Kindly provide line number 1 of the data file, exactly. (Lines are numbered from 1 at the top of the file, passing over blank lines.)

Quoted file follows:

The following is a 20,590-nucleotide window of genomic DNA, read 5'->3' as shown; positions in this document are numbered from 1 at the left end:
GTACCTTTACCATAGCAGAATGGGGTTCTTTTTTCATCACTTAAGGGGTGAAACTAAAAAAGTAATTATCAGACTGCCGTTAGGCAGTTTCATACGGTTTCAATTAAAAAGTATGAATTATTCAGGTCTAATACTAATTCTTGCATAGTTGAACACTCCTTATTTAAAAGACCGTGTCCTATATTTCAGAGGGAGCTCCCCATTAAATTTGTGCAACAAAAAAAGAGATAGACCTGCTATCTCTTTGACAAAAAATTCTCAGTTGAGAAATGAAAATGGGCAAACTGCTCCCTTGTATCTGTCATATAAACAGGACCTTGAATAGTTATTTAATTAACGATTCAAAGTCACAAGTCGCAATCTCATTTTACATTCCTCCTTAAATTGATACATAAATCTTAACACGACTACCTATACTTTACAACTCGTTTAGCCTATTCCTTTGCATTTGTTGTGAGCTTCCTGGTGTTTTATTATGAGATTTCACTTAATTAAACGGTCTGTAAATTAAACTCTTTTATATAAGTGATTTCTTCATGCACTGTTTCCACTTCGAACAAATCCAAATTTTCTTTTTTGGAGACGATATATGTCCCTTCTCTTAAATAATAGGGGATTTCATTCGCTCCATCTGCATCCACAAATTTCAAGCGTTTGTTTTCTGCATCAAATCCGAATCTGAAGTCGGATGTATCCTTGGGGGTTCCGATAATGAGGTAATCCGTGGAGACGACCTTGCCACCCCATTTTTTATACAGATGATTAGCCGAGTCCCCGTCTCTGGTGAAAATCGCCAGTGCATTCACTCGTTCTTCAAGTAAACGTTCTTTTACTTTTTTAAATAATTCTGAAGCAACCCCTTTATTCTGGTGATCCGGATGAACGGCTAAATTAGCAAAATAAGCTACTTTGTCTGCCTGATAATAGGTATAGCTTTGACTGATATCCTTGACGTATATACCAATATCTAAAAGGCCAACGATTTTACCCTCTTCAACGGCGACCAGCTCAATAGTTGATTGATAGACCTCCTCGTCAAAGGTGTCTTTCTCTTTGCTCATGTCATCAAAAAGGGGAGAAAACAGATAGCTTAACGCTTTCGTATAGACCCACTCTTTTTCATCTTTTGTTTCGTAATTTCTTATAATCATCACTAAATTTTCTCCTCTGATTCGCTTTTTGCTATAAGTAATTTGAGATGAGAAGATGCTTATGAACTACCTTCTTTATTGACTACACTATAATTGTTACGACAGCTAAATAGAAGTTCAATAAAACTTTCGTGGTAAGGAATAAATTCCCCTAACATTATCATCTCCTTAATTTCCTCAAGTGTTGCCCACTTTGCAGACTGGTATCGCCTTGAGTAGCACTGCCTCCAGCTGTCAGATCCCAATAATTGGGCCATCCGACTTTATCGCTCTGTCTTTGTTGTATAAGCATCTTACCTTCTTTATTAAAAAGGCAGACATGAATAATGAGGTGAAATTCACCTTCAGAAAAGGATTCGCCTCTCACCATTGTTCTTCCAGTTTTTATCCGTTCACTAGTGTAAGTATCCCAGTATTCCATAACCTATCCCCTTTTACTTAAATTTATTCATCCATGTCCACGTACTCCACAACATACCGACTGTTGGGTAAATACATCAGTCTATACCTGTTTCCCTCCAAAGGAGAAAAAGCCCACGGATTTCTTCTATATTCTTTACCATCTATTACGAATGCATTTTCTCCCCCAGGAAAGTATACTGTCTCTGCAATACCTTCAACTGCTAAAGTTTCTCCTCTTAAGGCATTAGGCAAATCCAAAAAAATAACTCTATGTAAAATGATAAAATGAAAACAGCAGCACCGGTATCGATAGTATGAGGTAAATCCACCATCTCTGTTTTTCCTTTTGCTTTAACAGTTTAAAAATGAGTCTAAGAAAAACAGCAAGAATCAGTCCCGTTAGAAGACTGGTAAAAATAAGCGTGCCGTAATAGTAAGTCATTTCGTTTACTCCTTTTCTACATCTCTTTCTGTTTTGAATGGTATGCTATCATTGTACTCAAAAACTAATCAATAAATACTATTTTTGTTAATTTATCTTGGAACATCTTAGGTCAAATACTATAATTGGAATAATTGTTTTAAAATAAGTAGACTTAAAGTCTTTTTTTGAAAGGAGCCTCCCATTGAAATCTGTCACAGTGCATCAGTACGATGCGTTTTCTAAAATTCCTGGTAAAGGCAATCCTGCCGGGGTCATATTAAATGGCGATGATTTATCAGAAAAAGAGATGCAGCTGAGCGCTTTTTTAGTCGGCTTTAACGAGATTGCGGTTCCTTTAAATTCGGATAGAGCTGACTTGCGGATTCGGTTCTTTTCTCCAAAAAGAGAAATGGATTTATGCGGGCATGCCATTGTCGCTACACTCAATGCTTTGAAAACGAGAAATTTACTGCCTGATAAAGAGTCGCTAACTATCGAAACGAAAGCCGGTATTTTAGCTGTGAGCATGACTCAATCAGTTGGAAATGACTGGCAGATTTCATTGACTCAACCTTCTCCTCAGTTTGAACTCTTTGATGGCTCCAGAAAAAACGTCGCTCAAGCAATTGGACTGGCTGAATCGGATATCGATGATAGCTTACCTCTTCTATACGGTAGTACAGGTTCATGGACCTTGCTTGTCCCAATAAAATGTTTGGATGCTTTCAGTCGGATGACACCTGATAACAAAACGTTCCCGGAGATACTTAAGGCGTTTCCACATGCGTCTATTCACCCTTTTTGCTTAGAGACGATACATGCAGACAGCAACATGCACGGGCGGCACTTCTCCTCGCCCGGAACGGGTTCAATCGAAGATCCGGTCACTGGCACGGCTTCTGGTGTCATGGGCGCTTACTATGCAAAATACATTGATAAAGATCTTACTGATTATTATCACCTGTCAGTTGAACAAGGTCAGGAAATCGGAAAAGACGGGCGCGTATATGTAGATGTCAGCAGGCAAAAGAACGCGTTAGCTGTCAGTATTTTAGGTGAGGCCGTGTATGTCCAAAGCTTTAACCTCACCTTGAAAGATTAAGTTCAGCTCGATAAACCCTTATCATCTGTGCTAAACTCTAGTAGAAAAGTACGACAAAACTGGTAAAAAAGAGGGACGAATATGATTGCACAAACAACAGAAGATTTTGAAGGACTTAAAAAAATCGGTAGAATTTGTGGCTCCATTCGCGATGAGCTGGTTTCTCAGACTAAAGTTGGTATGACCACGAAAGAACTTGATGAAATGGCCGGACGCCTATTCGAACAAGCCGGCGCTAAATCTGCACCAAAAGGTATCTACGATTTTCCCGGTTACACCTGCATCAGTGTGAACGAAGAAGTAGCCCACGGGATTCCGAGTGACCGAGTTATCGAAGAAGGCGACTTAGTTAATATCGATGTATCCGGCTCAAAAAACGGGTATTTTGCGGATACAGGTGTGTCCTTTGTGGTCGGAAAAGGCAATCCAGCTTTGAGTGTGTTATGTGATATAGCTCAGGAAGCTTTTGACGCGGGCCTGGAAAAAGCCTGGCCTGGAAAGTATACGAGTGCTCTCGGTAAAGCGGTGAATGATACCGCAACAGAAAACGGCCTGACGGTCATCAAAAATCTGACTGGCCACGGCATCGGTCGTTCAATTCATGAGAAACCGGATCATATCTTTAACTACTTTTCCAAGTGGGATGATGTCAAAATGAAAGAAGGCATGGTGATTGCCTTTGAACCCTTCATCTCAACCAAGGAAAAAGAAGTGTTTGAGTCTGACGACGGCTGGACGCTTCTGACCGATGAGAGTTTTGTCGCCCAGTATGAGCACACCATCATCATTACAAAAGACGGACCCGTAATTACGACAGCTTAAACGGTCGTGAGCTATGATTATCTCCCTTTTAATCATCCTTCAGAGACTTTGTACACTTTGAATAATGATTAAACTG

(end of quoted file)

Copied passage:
The following is a 20,590-nucleotide window of genomic DNA, read 5'->3' as shown; positions in this document are numbered from 1 at the left end: